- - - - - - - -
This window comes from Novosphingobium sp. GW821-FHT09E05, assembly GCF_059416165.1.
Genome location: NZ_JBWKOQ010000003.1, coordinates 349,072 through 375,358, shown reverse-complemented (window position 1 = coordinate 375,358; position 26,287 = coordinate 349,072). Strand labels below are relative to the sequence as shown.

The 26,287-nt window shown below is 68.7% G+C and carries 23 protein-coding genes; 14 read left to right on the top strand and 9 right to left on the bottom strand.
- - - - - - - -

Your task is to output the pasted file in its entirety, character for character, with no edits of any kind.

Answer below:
This window comes from Novosphingobium sp. GW821-FHT09E05, assembly GCF_059416165.1.
Genome location: NZ_JBWKOQ010000003.1, coordinates 349,072 through 375,358, shown reverse-complemented (window position 1 = coordinate 375,358; position 26,287 = coordinate 349,072). Strand labels below are relative to the sequence as shown.

The 26,287-nt window shown below is 68.7% G+C and carries 23 protein-coding genes; 14 read left to right on the top strand and 9 right to left on the bottom strand.